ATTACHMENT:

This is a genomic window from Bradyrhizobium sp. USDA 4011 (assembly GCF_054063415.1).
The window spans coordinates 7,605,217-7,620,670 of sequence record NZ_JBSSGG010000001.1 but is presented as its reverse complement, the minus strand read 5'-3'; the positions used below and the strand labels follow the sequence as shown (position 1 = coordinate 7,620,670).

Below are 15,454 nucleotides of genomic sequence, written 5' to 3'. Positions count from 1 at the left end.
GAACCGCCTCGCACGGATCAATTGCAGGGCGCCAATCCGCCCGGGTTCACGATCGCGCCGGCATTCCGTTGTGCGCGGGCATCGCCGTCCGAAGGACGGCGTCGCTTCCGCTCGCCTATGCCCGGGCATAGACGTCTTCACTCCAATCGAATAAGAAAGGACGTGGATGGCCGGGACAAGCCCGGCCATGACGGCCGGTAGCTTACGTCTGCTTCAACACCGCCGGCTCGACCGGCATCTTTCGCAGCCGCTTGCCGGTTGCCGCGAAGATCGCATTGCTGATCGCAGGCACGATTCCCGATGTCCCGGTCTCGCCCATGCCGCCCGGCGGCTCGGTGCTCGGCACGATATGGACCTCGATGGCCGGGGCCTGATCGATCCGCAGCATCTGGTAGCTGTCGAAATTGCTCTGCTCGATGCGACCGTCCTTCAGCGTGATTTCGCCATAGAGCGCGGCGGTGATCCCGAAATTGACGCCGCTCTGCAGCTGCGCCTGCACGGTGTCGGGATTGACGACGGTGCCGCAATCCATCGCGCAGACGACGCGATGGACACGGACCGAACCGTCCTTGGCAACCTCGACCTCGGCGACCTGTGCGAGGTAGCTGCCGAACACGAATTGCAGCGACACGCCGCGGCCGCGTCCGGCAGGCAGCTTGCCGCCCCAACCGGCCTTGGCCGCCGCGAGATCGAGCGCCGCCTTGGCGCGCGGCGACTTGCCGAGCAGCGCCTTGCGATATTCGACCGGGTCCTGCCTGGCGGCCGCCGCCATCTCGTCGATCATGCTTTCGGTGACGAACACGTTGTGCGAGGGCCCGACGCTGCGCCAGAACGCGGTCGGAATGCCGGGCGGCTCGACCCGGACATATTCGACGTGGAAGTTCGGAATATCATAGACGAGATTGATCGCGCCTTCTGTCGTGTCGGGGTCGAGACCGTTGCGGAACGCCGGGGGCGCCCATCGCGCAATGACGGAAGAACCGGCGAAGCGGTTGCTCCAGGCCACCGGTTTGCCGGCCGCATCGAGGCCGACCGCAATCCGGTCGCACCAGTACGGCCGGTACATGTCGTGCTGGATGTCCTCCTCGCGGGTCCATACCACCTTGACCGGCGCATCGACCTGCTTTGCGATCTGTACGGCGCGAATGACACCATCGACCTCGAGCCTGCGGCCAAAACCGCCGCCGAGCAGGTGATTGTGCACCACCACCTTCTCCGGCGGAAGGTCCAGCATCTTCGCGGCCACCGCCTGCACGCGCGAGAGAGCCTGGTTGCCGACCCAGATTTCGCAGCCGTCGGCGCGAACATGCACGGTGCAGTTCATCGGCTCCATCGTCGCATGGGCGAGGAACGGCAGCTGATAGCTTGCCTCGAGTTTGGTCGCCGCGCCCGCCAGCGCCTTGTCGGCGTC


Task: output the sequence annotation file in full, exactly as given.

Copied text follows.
This is a genomic window from Bradyrhizobium sp. USDA 4011 (assembly GCF_054063415.1).
The window spans coordinates 7,605,217-7,620,670 of sequence record NZ_JBSSGG010000001.1 but is presented as its reverse complement, the minus strand read 5'-3'; the positions used below and the strand labels follow the sequence as shown (position 1 = coordinate 7,620,670).

Below are 15,454 nucleotides of genomic sequence, written 5' to 3'. Positions count from 1 at the left end.
GAACCGCCTCGCACGGATCAATTGCAGGGCGCCAATCCGCCCGGGTTCACGATCGCGCCGGCATTCCGTTGTGCGCGGGCATCGCCGTCCGAAGGACGGCGTCGCTTCCGCTCGCCTATGCCCGGGCATAGACGTCTTCACTCCAATCGAATAAGAAAGGACGTGGATGGCCGGGACAAGCCCGGCCATGACGGCCGGTAGCTTACGTCTGCTTCAACACCGCCGGCTCGACCGGCATCTTTCGCAGCCGCTTGCCGGTTGCCGCGAAGATCGCATTGCTGATCGCAGGCACGATTCCCGATGTCCCGGTCTCGCCCATGCCGCCCGGCGGCTCGGTGCTCGGCACGATATGGACCTCGATGGCCGGGGCCTGATCGATCCGCAGCATCTGGTAGCTGTCGAAATTGCTCTGCTCGATGCGACCGTCCTTCAGCGTGATTTCGCCATAGAGCGCGGCGGTGATCCCGAAATTGACGCCGCTCTGCAGCTGCGCCTGCACGGTGTCGGGATTGACGACGGTGCCGCAATCCATCGCGCAGACGACGCGATGGACACGGACCGAACCGTCCTTGGCAACCTCGACCTCGGCGACCTGTGCGAGGTAGCTGCCGAACACGAATTGCAGCGACACGCCGCGGCCGCGTCCGGCAGGCAGCTTGCCGCCCCAACCGGCCTTGGCCGCCGCGAGATCGAGCGCCGCCTTGGCGCGCGGCGACTTGCCGAGCAGCGCCTTGCGATATTCGACCGGGTCCTGCCTGGCGGCCGCCGCCATCTCGTCGATCATGCTTTCGGTGACGAACACGTTGTGCGAGGGCCCGACGCTGCGCCAGAACGCGGTCGGAATGCCGGGCGGCTCGACCCGGACATATTCGACGTGGAAGTTCGGAATATCATAGACGAGATTGATCGCGCCTTCTGTCGTGTCGGGGTCGAGACCGTTGCGGAACGCCGGGGGCGCCCATCGCGCAATGACGGAAGAACCGGCGAAGCGGTTGCTCCAGGCCACCGGTTTGCCGGCCGCATCGAGGCCGACCGCAATCCGGTCGCACCAGTACGGCCGGTACATGTCGTGCTGGATGTCCTCCTCGCGGGTCCATACCACCTTGACCGGCGCATCGACCTGCTTTGCGATCTGTACGGCGCGAATGACACCATCGACCTCGAGCCTGCGGCCAAAACCGCCGCCGAGCAGGTGATTGTGCACCACCACCTTCTCCGGCGGAAGGTCCAGCATCTTCGCGGCCACCGCCTGCACGCGCGAGAGAGCCTGGTTGCCGACCCAGATTTCGCAGCCGTCGGCGCGAACATGCACGGTGCAGTTCATCGGCTCCATCGTCGCATGGGCGAGGAACGGCAGCTGATAGCTTGCCTCGAGTTTGGTCGCCGCGCCCGCCAGCGCCTTGTCGGCGTC